The "f" word

“Perhaps it’s even a victory of sorts when prominent conservative women can trash the women’s movement, even though without it, they wouldn’t be able to get a credit card.” - Mary Buffett

“She said to me that feminism was dated . . . that I should move on. We had a memorable fight. Feminist was dated? . . . For privileged women like my daughter and all of us here today, but not for most of our sisters in the rest of the world who are still forced into premature marriage, prostitution, and forced labor.” - Isabel Allende on her daughter

FeminismI’ve struggled with writing this post today because I struggle with interpreting feminism through the complexity of the movement. At times, I don’t understand women who say, as women, that they aren’t into the “feminist thing.” Yet, I can’t be upset with them because at one time I was one of those women. I think people who view the “f” word negatively do so because they relate it to past events or just to topics such as abortion, but in actuality the feminist movement is so much more.

According to the Feminist Majority Foundation, feminism is “the policy, practice or advocacy of political, economic, and social equality for women,” and according to a woman in a video clip from their website, “Acknowledging you’re a feminist is an act of gratitude for the people who went before you and fought for the rights that you’re now enjoying.” As the first quote in this post says, without the feminist movement, women wouldn’t even have the right to credit cards. Without the feminist movement, women wouldn’t have the right to vote, to own their own homes, to leave their husbands, to educate themselves, to participate in school athletics, to receive equal pay, to seek protection from an abusive husband, and to seek protection from sexual harassment. Women’s rights are about more than just abortion; without the fight for women’s rights, women wouldn’t have the option to purchase Plan B or contraceptives. Without feminists lobbying for policy change, no-cost coverage of contraceptives wouldn’t have been included under the new health care law. The feminist movement is not just about past triumphs in the United States such as the 19th Amendment and Title IX, because inequalities continue to exist in our nation, as well as worldwide.

While more women enroll in undergraduate and graduate courses, more men hold upper-level positions such as CEO’s. Watch Sheryl Sandberg’s TED talk and read her new book, Lean In, to learn more about this topic and how we can change it.

Women around the world are subject to genital mutilation, public beatings, sex trafficking, child marriage, harassment, and murder for disobeying gender-biased laws. Girls’ schools in Afghanistan were destroyed by the Taliban, teachers were murdered, and students had acid thrown in their faces while walking to school. The Feminist Majority Foundation’s Action Teams for Afghan Women and Girls has fought to give back education and jobs to Afghan women through assistance and policy changes.

Thousands of rape kits containing DNA are currently waiting to be tested, while rapists are free and victims don’t receive justice. Watch Jackson Katz’s proposal that violence against women is just as much a men’s issue as it is a women’s.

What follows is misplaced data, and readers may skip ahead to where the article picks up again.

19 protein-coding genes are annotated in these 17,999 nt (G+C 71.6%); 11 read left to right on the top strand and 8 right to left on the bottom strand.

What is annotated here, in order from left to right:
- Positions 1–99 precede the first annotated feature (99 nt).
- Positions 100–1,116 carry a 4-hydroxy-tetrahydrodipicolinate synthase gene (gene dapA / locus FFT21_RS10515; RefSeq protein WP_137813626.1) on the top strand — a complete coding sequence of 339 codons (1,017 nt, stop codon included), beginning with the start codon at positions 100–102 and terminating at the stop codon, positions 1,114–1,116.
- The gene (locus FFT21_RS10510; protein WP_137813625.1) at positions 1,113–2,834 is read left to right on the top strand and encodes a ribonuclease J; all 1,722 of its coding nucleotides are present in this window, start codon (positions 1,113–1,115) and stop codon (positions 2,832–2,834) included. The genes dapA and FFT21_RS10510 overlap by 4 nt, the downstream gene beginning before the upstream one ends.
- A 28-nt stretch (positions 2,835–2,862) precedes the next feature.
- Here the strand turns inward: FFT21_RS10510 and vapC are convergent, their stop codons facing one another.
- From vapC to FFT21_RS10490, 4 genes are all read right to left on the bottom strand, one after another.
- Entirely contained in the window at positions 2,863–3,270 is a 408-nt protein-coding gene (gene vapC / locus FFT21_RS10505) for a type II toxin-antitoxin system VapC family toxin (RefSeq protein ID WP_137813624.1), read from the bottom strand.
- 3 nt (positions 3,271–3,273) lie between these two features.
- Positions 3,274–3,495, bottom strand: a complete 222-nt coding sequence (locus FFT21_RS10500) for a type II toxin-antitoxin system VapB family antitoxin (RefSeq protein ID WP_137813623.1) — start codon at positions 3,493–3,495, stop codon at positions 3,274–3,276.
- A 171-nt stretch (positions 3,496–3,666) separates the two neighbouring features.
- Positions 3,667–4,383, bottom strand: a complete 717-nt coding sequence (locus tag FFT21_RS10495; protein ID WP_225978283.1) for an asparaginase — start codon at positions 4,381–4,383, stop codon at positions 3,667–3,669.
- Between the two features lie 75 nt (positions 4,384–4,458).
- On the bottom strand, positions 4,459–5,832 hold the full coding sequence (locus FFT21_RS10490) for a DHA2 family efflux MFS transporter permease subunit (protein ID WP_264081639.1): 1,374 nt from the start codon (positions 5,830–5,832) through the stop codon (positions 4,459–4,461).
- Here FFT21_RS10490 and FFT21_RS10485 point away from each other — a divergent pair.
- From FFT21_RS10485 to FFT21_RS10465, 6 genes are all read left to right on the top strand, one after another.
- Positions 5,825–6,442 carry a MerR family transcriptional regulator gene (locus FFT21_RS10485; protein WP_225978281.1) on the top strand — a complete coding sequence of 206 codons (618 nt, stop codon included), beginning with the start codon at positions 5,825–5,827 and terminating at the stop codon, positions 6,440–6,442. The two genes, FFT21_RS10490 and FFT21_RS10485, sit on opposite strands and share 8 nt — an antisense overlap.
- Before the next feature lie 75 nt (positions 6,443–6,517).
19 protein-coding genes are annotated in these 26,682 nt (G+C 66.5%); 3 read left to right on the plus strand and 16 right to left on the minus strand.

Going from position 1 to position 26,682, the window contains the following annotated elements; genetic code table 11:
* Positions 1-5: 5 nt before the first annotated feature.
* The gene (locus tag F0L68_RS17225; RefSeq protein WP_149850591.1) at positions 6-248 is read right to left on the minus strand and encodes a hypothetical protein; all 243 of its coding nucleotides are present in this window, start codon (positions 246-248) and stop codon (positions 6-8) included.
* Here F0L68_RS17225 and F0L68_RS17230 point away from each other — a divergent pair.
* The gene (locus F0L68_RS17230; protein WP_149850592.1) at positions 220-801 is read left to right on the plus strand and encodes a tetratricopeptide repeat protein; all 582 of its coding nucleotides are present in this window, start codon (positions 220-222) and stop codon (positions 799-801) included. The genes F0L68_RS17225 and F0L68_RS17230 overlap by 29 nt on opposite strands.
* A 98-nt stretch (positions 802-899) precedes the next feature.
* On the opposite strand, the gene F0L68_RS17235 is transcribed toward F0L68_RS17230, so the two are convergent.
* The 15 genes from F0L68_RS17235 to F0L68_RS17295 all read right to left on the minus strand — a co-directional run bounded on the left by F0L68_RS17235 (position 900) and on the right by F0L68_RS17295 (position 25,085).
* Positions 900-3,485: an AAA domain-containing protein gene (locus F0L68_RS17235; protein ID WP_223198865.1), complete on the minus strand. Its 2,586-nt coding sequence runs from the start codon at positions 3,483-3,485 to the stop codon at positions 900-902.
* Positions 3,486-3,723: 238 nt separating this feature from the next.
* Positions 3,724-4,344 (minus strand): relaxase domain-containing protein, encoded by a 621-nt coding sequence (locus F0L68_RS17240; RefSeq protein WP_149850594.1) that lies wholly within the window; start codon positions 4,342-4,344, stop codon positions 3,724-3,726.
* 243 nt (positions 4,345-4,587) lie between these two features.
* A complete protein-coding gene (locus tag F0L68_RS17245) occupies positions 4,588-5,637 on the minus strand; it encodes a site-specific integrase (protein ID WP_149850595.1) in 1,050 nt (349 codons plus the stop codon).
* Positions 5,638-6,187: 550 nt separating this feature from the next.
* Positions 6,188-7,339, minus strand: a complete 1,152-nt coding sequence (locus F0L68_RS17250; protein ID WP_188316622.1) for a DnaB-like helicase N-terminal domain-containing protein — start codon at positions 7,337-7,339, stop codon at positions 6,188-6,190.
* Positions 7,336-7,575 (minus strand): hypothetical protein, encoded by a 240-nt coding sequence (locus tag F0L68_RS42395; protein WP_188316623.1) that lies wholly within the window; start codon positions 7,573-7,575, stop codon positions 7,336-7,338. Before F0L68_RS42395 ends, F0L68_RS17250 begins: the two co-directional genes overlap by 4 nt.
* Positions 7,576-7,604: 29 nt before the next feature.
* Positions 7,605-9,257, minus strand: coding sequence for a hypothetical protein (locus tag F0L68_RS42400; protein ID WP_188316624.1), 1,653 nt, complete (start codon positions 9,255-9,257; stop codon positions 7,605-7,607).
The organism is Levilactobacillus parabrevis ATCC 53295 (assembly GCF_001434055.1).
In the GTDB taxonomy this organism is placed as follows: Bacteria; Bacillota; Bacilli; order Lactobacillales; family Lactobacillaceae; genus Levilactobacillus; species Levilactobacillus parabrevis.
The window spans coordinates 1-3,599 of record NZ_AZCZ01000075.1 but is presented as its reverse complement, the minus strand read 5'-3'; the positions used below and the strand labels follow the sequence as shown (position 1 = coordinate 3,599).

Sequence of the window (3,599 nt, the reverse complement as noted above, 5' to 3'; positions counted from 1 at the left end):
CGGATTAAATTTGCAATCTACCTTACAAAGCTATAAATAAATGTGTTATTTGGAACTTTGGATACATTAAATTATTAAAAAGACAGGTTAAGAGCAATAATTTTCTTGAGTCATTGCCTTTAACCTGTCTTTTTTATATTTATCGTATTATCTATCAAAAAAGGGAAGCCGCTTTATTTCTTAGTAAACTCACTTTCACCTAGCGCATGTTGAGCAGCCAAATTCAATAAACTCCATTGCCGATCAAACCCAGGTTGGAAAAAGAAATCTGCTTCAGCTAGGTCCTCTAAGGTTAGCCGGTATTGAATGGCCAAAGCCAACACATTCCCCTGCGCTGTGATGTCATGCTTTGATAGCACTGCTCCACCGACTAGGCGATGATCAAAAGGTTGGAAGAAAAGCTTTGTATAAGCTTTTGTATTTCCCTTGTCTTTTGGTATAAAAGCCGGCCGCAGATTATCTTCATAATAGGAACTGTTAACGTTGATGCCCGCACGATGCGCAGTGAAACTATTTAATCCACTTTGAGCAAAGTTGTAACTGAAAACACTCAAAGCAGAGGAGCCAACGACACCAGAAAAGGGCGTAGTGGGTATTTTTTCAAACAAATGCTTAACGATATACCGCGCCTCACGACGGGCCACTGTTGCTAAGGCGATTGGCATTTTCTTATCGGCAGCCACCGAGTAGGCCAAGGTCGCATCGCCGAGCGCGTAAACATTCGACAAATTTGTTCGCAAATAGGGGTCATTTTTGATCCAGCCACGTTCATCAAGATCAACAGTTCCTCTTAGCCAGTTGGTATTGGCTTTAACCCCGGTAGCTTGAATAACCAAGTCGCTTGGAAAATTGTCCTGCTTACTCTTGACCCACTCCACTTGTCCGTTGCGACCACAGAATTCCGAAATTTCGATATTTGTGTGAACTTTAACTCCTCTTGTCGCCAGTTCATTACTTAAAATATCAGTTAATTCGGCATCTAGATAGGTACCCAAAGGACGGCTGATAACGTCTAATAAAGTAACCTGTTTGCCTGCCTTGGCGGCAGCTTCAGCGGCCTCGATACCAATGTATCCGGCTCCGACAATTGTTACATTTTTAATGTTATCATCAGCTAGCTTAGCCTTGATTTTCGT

Ninety percent of sweatshop workers are women, and some make as low as 6¢ per day. Companies such as Forever 21 and Nike take advantage of young women and immigrants in the US who lack awareness of their rights as workers. It’s ironic that the dominant group supporting sweatshops through clothing purchases is probably women, and I would assume that many women spend so much on designer and name brands to fulfill their insecurities. This leads us into the discussion about women feeling the need to live up to an “ideal beauty standard” through purchasing countless beauty products, clothing, accessories, and salon treatments. Read my post this past Wednesday and look for additional Wednesday posts this month for more information on the “beauty myth”* and to follow my make-up free month.

All of these issues are women’s issues . . . or yes, the “f” word’s issues. Being a feminist doesn’t mean you hate men or don’t shave or don’t have good sex (I’ve actually heard feminists are better lovers). You see, “feminist” isn’t a bad word, and feminists come in varying degrees. So maybe you’re not okay with abortion but appreciate your free or less expensive birth control pills . . . well honey, then you’re a feminist. If your boyfriend or husband appreciates them also, let him know he’s a feminist. He’ll like that;)

Listen to Isabel Allende’s TED talk to hear her definition of feminism and Courtney Martin’s TED talk for her modern perspective on feminism. If you can’t tell, I have a bit of an obsession with TED talks! Have a great weekend, and don’t forget to join me on Wednesday to hear about my first week without make-up and see with and without make-up pictures of me!

*Naomi Wolf coined the "beauty myth" idea in her 1992 book, The Beauty Myth: How Images of Beauty Are Used Against Women.

References

  1. Buffett, M. (2013). Sheryl Sandberg’s Lean In and the rise of fourth wave feminism. HuffPost: Women. Retieved from http://www.huffingtonpost.com/mary-buffett/lean-in_b_2902325.html
  2. Feminist Majority Foundation. (2013). Retrieved from http://www.feminist.org/

Originally published on http://danicapelzel.wordpress.com/2013/08/03/the-f-word/

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